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UK renewables prove a shining success during Covid19 pandemic

During the Spring months of 2020, ample sun and wind, combined with low electricity demand, lead to unprecedented use of green energy in the UK.

At a time when huge swaths of the UK economy were suffering from the coronavirus downturn, one sector had a relatively good crisis: renewable energy.

Records for clean energy were broken repeatedly, as the combination of ample sun and wind, and low electricity demand led to an unprecedented level of use of renewable power in the UK.

A new record for sun power was set in April — with solar farms powering nearly 30 per cent of the grid at their peak, due to bright weather and low pollution.

The UK also set a new record coal-free run of more than two-months, making it the longest period since the industrial revolution the country has not used electricity produced using the fossil fuel. The total coal-free period lasted 67 days, 22 hours and 55 minutes, and ended on 16th June 2020 when the Drax power station in north Yorkshire brought one of its coal units online for maintenance, during which time it added some power to the national grid.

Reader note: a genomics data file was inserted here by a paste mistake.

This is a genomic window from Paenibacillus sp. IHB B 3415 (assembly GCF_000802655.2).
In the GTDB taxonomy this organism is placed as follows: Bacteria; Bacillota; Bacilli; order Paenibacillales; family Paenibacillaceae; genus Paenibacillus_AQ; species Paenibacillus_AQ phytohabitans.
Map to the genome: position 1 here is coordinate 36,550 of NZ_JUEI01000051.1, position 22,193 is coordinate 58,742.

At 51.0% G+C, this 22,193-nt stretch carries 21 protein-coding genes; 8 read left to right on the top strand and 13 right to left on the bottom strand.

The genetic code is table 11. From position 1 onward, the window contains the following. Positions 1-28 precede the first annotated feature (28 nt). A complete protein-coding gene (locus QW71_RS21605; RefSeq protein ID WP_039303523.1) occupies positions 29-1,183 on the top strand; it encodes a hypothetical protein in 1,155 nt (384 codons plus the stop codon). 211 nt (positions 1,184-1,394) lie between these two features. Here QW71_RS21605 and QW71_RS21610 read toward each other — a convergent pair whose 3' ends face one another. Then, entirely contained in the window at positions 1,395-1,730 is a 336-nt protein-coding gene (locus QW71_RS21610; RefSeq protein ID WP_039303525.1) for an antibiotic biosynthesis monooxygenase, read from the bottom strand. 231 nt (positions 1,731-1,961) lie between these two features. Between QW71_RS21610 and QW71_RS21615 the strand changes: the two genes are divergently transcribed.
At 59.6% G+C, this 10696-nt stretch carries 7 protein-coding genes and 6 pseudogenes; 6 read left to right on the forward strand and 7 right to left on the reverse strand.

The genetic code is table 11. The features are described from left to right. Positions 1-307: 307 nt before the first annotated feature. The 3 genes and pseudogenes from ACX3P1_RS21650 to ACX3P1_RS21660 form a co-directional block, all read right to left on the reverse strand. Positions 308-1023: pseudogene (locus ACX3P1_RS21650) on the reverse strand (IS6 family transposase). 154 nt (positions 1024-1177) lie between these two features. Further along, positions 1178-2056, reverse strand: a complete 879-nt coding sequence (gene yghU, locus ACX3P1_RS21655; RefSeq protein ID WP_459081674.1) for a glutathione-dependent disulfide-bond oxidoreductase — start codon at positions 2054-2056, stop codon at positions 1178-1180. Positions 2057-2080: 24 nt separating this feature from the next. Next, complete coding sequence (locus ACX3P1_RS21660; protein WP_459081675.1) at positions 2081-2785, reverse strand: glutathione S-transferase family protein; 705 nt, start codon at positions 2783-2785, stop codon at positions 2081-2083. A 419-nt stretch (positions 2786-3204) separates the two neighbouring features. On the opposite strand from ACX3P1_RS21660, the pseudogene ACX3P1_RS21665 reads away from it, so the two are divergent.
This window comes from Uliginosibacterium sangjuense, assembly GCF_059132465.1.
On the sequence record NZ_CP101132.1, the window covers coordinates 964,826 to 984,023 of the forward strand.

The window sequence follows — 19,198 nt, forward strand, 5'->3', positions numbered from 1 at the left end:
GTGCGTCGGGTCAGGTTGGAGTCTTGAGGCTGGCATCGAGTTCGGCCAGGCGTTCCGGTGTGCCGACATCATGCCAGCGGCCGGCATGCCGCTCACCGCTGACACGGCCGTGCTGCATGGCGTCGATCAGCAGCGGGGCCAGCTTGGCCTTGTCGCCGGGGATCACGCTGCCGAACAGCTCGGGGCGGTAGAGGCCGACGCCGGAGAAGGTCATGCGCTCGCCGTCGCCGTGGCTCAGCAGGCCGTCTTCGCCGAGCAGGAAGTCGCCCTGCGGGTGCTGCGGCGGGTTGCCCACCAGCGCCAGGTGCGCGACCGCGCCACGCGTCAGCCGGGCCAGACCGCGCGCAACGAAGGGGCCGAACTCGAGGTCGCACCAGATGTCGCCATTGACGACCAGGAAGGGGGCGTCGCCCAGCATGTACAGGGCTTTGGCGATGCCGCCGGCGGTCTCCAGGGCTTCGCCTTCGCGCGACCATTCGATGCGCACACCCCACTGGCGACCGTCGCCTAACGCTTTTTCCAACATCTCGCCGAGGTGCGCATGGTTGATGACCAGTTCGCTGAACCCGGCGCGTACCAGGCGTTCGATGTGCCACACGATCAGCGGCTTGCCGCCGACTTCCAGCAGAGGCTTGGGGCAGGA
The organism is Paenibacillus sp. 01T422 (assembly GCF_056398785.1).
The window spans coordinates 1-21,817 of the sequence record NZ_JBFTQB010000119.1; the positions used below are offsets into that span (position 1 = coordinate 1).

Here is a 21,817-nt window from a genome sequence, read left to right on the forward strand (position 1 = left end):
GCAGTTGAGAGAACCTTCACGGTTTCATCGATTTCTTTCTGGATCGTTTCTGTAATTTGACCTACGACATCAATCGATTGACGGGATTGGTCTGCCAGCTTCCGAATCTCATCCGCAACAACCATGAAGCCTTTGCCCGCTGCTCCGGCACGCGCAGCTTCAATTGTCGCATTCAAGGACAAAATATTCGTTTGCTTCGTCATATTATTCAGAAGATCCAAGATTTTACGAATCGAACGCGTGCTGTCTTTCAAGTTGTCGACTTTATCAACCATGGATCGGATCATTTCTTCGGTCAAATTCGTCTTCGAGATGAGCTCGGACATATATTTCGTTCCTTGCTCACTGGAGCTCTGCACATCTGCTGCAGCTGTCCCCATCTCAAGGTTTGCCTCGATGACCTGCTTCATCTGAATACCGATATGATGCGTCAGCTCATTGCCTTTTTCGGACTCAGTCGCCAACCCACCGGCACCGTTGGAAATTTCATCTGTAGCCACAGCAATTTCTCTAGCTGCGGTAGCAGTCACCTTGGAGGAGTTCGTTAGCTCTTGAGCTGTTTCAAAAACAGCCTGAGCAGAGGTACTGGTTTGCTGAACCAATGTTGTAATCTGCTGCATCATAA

A big drop in electricity demand since the UK lockdown started in March also pushed some traditional power plants off the grid entirely, but wind and solar have kept servicing the need as they have preferential access to the grid.

These conditions have created an unexpected glimpse of what the UK grid will look like in future as more clean energy comes online, according to National Grid.

Although low power prices typically hurt power producers, most UK wind and solar farms are protected from the volatility of the market price by subsidies or offtake agreements that guarantee a certain price.

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